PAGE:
By Lloyd Carroll
Paul Revere & The Raiders “The Essential” (Legacy)
When the discussion turns to the names of rock bands that are not enshrined in the Rock & Roll Hall of Fame, very few pop musicologists get worked up about the omission of Paul Revere & The Raiders. That’s a shame because it borders on the criminal that these guys are forever being ignored by Rolling Stone publisher Jann Wenner and his snooty friends who are the arbiters of who gets rock’s highest honor.
Paul Revere (yes, he is a descendent of Sarah Palin’s favorite patriot) and the Raiders were the first rock band ever signed to Columbia Records; sold more records than any other American group during the British Invasion’s 1964-67 heyday; and logged more hours on television, thanks primarily to Dick Clark, than any rock group in the 1960s. Yes, that includes the Monkees.
Although there were numerous personnel changes from the time the quintet got its start in Boise, Idaho in the late 1950s, the nucleus always consisted of keyboard player Revere and occasional saxophonist/lyricist/lead vocalist and perennial heartthrob Mark Lindsay.
Things did not start out swimmingly for the Raiders. They lost a chart battle with a rival group from the Pacific Northwest, the Kingsmen, in the spring of 1963 for who would have the national hit with the controversial “Louie, Louie.” It would not be the last chart war that the guys would lose. They came up second best in their battle with Freddy “Boom Boom” Cannon in1965 with “Action” and again in 1966 when the Monkees had a Top 20 hit with “(I’m Not Your) Stepping Stone” after the Raiders cut the track first. It is a shame that Legacy couldn’t find room for those recordings in this 2-CD “Essential” package.
Paul Revere & the Raiders have often been referred to as a garage band because of their deceptively simple sound. They say that the greats often make things look or sound easy and that is certainly the case here. A lot of credit also has to go to the Raiders’ producer, the late Terry Melcher, who was Doris Day’s son. Songs as “Hungry, ” “Good Thing, ” “Him or Me” and “Ups And Downs” do not sound dated despite being around 45 years old.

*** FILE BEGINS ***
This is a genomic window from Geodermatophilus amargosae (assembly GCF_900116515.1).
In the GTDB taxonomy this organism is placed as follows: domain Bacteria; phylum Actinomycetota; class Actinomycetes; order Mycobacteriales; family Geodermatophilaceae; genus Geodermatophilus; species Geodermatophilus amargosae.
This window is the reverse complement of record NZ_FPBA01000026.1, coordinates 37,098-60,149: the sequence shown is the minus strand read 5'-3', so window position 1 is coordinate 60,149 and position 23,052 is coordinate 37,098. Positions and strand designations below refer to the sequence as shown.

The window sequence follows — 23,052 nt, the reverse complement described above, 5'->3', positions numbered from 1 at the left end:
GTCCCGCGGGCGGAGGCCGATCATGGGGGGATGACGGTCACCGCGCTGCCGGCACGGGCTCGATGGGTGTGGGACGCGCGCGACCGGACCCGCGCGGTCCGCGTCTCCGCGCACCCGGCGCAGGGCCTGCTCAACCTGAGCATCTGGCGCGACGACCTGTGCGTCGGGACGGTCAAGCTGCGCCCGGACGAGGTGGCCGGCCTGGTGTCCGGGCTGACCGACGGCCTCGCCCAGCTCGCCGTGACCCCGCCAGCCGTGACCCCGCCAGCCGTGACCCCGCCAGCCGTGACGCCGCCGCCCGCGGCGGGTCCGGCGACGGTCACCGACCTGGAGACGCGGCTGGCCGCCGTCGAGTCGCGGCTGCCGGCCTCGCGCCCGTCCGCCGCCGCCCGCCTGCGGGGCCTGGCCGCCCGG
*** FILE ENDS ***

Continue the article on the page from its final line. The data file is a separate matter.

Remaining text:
While the vast majority of their records were catchy tunes about relationships, the Raiders were capable of cutting hits that had serious meanings. 1966’s “Kicks, ” a tune written by Songwriter Hall of Fame members Barry Mann and Cynthia Weil, was the first rock hit to point out the negatives of drug use. The guys scored a number one hit in 1971 with a John Loudermilk-penned tune, “Indian Reservation.” Mark Lindsay’s on-point phrasing of the lyrics brought more attention to the shameful treatment of Native Americans than any televised news documentary could have.
Chuck Berry “Icon” (UME)
It is hard to believe that it is nearly impossible to listen to any of Chuck Berry’s songs on any New York City radio station. You have to dial in to the right side of the AM dial to try to find low watt New Jersey stations as Morristown’s WMTR (1250 AM) and Eatontown’s WHTG
(1410 AM) to hear his or any other of the great pioneering rock & roll hits.
Universal Music Enterprises’ “Icon” is an excellent 12-song primer of why Berry’s compositions have been recorded by a who’s who of rock including the Beatles, Rolling Stones, the Beach Boys, the Electric Light Orchestra, and Johnny Rivers, just to name a few.
Choosing a dozen tunes from Berry’s sizable catalog is a daunting task. It is hard to argue with the end results since all of the Mount Rushmore tunes as “Maybelline, ” “Roll Over Beethoven, ” “Rock And Roll Music, ” “Johnny B. Goode, ” “Sweet Little Sixteen, ” and “Carol” are included here.
Although it wasn’t one of his biggest hits when it was released, “You Never Can Tell, ” is wisely part of this reissue since it was used in a very memorable dance scene involving John Travolta and Uma Thurman in the classic 1994 film, “Pulp Fiction.”
Also included is Berry’s suggestive 1972 hit, “My Ding-A-Ling, ” that was recorded live in London. WABC and a number of other powerhouse radio stations at the time banned the song from their playlists but it still wound being Berry’s only number one hit of his glorious career. The lyrics still make me laugh nearly 40 years later.